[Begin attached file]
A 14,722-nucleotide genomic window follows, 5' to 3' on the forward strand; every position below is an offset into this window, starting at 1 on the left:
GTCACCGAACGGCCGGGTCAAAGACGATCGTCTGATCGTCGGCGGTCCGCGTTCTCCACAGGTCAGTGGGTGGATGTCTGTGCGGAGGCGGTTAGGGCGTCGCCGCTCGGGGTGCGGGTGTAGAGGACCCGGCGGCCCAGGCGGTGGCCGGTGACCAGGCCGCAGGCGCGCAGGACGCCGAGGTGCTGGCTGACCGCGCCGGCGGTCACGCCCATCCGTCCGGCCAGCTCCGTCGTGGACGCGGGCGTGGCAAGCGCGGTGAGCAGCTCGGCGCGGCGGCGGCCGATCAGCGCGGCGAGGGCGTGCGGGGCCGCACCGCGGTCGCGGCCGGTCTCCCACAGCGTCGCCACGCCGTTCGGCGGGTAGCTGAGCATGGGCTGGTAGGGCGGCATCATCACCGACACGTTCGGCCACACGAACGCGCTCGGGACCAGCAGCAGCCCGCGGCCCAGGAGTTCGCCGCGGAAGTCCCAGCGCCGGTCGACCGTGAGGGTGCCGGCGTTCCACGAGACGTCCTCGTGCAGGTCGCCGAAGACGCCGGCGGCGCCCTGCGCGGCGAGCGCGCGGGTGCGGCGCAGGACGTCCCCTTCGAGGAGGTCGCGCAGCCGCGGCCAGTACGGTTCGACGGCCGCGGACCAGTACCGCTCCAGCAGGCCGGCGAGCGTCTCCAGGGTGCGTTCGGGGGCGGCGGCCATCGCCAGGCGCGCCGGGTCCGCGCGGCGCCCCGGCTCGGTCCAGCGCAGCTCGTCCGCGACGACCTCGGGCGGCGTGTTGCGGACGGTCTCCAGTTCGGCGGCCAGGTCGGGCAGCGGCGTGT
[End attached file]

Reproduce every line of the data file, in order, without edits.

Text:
A 14,722-nucleotide genomic window follows, 5' to 3' on the forward strand; every position below is an offset into this window, starting at 1 on the left:
GTCACCGAACGGCCGGGTCAAAGACGATCGTCTGATCGTCGGCGGTCCGCGTTCTCCACAGGTCAGTGGGTGGATGTCTGTGCGGAGGCGGTTAGGGCGTCGCCGCTCGGGGTGCGGGTGTAGAGGACCCGGCGGCCCAGGCGGTGGCCGGTGACCAGGCCGCAGGCGCGCAGGACGCCGAGGTGCTGGCTGACCGCGCCGGCGGTCACGCCCATCCGTCCGGCCAGCTCCGTCGTGGACGCGGGCGTGGCAAGCGCGGTGAGCAGCTCGGCGCGGCGGCGGCCGATCAGCGCGGCGAGGGCGTGCGGGGCCGCACCGCGGTCGCGGCCGGTCTCCCACAGCGTCGCCACGCCGTTCGGCGGGTAGCTGAGCATGGGCTGGTAGGGCGGCATCATCACCGACACGTTCGGCCACACGAACGCGCTCGGGACCAGCAGCAGCCCGCGGCCCAGGAGTTCGCCGCGGAAGTCCCAGCGCCGGTCGACCGTGAGGGTGCCGGCGTTCCACGAGACGTCCTCGTGCAGGTCGCCGAAGACGCCGGCGGCGCCCTGCGCGGCGAGCGCGCGGGTGCGGCGCAGGACGTCCCCTTCGAGGAGGTCGCGCAGCCGCGGCCAGTACGGTTCGACGGCCGCGGACCAGTACCGCTCCAGCAGGCCGGCGAGCGTCTCCAGGGTGCGTTCGGGGGCGGCGGCCATCGCCAGGCGCGCCGGGTCCGCGCGGCGCCCCGGCTCGGTCCAGCGCAGCTCGTCCGCGACGACCTCGGGCGGCGTGTTGCGGACGGTCTCCAGTTCGGCGGCCAGGTCGGGCAGCGGCGTGT